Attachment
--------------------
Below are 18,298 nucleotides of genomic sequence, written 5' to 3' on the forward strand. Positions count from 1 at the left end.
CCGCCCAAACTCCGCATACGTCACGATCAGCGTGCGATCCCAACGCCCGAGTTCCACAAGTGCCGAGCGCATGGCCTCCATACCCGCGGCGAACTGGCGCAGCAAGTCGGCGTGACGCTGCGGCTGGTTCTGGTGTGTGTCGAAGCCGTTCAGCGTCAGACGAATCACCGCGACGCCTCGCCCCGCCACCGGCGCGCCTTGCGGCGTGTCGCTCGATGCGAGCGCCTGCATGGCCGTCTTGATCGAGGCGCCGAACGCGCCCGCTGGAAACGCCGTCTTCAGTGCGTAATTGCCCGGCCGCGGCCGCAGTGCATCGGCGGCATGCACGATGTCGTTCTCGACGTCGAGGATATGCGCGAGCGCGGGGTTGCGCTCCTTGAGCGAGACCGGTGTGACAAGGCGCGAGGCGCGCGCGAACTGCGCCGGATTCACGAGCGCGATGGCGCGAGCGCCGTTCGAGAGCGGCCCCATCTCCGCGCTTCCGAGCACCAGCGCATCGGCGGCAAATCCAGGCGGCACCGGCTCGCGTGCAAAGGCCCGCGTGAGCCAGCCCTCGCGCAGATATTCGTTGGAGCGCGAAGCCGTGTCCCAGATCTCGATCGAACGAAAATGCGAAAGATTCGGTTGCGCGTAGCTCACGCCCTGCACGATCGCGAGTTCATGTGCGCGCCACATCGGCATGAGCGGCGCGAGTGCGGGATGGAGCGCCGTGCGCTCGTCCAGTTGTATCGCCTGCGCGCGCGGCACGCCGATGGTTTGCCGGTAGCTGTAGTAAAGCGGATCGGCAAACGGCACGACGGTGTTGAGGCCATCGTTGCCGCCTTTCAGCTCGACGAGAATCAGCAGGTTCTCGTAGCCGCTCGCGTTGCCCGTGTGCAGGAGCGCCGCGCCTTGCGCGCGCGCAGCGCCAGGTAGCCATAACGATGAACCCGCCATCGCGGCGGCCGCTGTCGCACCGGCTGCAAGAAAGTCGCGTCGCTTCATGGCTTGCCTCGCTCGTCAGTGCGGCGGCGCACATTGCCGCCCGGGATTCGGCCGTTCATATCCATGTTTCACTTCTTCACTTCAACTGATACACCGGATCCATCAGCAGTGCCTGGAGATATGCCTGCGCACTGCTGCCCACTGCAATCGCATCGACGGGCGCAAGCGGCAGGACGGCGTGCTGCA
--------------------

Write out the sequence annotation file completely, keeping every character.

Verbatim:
Below are 18,298 nucleotides of genomic sequence, written 5' to 3' on the forward strand. Positions count from 1 at the left end.
CCGCCCAAACTCCGCATACGTCACGATCAGCGTGCGATCCCAACGCCCGAGTTCCACAAGTGCCGAGCGCATGGCCTCCATACCCGCGGCGAACTGGCGCAGCAAGTCGGCGTGACGCTGCGGCTGGTTCTGGTGTGTGTCGAAGCCGTTCAGCGTCAGACGAATCACCGCGACGCCTCGCCCCGCCACCGGCGCGCCTTGCGGCGTGTCGCTCGATGCGAGCGCCTGCATGGCCGTCTTGATCGAGGCGCCGAACGCGCCCGCTGGAAACGCCGTCTTCAGTGCGTAATTGCCCGGCCGCGGCCGCAGTGCATCGGCGGCATGCACGATGTCGTTCTCGACGTCGAGGATATGCGCGAGCGCGGGGTTGCGCTCCTTGAGCGAGACCGGTGTGACAAGGCGCGAGGCGCGCGCGAACTGCGCCGGATTCACGAGCGCGATGGCGCGAGCGCCGTTCGAGAGCGGCCCCATCTCCGCGCTTCCGAGCACCAGCGCATCGGCGGCAAATCCAGGCGGCACCGGCTCGCGTGCAAAGGCCCGCGTGAGCCAGCCCTCGCGCAGATATTCGTTGGAGCGCGAAGCCGTGTCCCAGATCTCGATCGAACGAAAATGCGAAAGATTCGGTTGCGCGTAGCTCACGCCCTGCACGATCGCGAGTTCATGTGCGCGCCACATCGGCATGAGCGGCGCGAGTGCGGGATGGAGCGCCGTGCGCTCGTCCAGTTGTATCGCCTGCGCGCGCGGCACGCCGATGGTTTGCCGGTAGCTGTAGTAAAGCGGATCGGCAAACGGCACGACGGTGTTGAGGCCATCGTTGCCGCCTTTCAGCTCGACGAGAATCAGCAGGTTCTCGTAGCCGCTCGCGTTGCCCGTGTGCAGGAGCGCCGCGCCTTGCGCGCGCGCAGCGCCAGGTAGCCATAACGATGAACCCGCCATCGCGGCGGCCGCTGTCGCACCGGCTGCAAGAAAGTCGCGTCGCTTCATGGCTTGCCTCGCTCGTCAGTGCGGCGGCGCACATTGCCGCCCGGGATTCGGCCGTTCATATCCATGTTTCACTTCTTCACTTCAACTGATACACCGGATCCATCAGCAGTGCCTGGAGATATGCCTGCGCACTGCTGCCCACTGCAATCGCATCGACGGGCGCAAGCGGCAGGACGGCGTGCTGCA